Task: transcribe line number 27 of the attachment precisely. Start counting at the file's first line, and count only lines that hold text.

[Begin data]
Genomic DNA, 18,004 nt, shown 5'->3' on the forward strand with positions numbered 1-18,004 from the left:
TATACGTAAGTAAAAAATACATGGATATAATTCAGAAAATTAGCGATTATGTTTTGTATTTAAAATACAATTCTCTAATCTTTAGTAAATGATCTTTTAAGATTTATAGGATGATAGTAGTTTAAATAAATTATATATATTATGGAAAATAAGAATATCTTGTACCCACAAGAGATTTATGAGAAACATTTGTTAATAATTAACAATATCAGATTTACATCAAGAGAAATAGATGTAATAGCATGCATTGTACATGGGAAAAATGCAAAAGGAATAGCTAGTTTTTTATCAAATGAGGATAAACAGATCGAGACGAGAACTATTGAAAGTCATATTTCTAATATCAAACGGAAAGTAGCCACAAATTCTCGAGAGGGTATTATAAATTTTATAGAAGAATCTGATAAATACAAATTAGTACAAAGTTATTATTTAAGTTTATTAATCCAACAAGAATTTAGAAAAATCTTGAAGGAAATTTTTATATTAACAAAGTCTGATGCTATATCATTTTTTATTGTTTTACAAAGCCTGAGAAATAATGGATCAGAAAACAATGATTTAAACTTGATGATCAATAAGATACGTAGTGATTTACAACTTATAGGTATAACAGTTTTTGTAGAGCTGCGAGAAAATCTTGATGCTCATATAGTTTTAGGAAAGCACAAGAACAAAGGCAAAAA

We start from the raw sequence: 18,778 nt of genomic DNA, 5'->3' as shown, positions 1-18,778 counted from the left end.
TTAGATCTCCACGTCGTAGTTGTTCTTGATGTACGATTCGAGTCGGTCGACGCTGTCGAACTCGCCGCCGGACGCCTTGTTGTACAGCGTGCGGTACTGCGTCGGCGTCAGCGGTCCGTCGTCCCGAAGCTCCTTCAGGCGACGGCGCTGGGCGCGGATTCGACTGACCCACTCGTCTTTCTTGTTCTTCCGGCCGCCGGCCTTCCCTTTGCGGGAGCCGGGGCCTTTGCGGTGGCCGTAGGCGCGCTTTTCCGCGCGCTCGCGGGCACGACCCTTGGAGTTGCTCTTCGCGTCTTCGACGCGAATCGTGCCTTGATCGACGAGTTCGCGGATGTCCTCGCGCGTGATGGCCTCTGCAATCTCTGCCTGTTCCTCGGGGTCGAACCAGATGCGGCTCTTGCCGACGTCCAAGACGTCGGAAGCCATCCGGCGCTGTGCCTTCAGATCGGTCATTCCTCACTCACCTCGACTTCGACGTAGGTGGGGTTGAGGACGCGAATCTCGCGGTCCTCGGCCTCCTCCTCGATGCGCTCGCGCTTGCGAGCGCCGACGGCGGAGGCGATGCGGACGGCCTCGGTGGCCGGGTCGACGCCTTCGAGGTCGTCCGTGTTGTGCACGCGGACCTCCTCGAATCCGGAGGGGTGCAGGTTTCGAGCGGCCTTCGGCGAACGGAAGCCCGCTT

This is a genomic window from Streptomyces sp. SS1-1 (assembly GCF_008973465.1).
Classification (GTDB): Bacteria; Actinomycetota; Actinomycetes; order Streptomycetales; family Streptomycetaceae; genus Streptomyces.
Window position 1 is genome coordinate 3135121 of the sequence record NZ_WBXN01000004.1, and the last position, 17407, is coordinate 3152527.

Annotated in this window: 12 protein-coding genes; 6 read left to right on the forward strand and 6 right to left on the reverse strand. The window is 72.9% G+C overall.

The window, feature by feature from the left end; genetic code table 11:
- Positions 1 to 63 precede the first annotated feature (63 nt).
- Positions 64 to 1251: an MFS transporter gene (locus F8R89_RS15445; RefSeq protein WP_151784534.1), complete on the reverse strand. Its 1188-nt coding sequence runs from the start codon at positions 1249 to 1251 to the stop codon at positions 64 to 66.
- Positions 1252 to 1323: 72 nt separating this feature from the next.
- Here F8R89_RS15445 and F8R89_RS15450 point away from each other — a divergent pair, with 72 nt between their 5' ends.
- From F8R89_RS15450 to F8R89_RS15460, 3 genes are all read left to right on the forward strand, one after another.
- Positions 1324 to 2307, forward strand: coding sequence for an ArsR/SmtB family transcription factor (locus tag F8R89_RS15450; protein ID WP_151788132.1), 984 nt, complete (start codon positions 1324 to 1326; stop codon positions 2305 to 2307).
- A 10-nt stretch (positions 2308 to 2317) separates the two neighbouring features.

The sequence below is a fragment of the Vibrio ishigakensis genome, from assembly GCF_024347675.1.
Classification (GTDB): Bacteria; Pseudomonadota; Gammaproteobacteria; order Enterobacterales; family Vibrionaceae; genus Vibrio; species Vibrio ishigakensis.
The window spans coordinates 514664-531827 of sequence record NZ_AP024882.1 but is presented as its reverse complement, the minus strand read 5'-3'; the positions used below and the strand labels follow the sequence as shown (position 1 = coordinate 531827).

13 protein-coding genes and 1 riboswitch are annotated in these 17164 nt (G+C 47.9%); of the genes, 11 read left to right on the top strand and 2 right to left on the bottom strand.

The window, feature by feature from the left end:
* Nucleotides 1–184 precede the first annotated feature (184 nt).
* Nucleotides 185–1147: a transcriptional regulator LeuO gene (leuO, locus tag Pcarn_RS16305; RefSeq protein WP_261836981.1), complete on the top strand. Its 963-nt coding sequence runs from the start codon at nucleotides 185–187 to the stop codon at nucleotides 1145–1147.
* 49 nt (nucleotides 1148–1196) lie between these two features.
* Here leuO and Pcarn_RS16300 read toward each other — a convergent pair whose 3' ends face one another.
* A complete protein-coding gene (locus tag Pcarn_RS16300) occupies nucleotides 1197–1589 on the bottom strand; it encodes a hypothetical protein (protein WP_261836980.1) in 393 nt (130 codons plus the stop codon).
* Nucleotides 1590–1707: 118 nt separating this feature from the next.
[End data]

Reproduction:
* Nucleotides 1590–1707: 118 nt separating this feature from the next.